Microbes and Obesity: What is Known?

IPA AdminUncategorized

Obesity rates are soaring. This pandemic ranks as one of the world’s most damaging public health crises. Solutions of all kinds are being explored as the cost to health and budgets—both personal and national– hits unprecedented figures.

Where do prebiotics and probiotics fit?

A recent review from Europe succinctly covers the present state of knowledge. It is titled Development of functional foods to fight against obesity: opportunities for probiotics and prebiotics by Clara G. De Los Reyes-Gavilan and colleagues in Spain and Belgium.

Some of the key points in the article:

  • Gut microbiota dysbiosis disrupts normal balance which could impact predisposition to obesity.
  • Functional food ingredients must be identified in their capacity to impact weight management.

More specific points:

  • Obese and normal weight individuals harbor different sets of gut microbes with obese subjects showing an increase in the Firmicutes/Bacteroidetes ratio over lean ones.
  • After gastric bypass surgery, bacterial populations in obese people change to increased Proteobacteria and Bacteroidetes and a decrease in Firmicutes and Actinobacteria.
  • Infant microbiota is affected by mode of delivery and type of feeding. Both have shown impact on obesity later in life.
  • Microbes produce metabolites such as short chain fatty acids (SCFA) which are considered in lipid metabolism along with energy harvest.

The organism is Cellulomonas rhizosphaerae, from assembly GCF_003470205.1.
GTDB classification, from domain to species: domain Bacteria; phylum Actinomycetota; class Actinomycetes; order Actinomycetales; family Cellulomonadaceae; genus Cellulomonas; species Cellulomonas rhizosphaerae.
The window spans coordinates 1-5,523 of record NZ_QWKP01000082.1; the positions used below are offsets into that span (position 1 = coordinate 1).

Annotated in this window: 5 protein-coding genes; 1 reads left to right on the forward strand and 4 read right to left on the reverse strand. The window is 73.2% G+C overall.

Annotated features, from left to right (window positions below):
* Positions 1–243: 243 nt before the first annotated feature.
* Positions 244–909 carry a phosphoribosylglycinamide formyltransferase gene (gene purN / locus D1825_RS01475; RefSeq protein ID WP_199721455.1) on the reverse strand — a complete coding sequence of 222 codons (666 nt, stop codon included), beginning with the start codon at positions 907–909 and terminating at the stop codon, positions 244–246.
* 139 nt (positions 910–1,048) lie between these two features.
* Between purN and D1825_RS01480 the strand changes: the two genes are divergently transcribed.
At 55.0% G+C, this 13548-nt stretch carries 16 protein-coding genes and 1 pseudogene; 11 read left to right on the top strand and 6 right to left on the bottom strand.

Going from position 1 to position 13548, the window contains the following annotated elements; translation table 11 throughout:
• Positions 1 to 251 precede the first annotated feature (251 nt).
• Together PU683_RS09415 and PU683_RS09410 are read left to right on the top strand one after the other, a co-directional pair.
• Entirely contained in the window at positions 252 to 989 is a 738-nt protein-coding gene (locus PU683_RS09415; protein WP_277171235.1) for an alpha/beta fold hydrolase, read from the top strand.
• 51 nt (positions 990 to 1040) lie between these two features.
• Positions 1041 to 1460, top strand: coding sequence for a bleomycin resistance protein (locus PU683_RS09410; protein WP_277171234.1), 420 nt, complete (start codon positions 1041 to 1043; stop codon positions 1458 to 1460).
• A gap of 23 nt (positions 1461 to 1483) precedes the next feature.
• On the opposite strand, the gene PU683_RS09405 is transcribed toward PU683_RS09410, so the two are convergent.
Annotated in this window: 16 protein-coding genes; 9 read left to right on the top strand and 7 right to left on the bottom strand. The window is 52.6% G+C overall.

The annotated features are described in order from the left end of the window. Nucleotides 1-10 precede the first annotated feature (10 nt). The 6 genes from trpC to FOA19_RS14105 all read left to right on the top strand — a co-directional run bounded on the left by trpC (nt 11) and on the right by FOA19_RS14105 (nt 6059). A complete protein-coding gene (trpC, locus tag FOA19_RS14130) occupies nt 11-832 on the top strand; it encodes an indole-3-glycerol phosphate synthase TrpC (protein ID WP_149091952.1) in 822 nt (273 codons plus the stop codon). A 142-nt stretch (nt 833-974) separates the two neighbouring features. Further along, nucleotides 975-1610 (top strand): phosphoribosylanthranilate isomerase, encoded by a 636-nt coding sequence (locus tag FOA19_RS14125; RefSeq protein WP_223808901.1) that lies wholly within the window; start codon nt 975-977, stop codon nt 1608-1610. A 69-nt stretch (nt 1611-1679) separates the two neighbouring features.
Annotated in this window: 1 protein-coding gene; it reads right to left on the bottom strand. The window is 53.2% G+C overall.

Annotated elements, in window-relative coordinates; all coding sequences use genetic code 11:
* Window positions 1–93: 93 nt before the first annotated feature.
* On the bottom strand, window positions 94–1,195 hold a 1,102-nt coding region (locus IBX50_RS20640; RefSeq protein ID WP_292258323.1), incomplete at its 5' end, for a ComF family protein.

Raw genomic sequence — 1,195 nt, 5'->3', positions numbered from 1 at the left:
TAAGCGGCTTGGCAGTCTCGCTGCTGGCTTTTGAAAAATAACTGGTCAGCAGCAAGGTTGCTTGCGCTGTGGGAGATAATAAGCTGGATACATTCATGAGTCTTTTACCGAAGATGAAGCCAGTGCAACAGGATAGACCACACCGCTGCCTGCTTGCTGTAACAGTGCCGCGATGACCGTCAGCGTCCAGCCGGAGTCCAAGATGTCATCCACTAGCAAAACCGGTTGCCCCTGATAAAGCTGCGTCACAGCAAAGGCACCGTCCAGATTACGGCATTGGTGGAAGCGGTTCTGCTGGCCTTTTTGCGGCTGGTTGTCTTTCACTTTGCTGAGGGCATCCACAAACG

However, a big question is whether dysbiosis is a cause or effect of obesity?

Nutrition intervention—does it work?

  • Probiotic supplements appear to evoke weight loss. However, the studies are often inadequate to show clear links.
  • Prebiotics available as complex carbohydrates from natural or industrial sources as well as dietary polyphenols appear to have potential in obesity management, though the authors state that studies are scarce.

The authors conclude:

“Although a promising but limited number of studies support the benefits of specific probiotics and prebiotics in obese people, extensive testing of a large number of probiotics and prebiotics for modulation of human intestinal microbiota in well-designed interventional studies will help us better understanding the microbe-microbe and host-microbe interactions. In this scenario, probiotics and prebiotics could be included in nutritionally adequate formulations for the design and use of more efficient products for helping in the nutritional management of the obesity, one of the biggest silent pandemics of the modern time.”

“Silent pandemic.” Maybe it’s time to make some noise.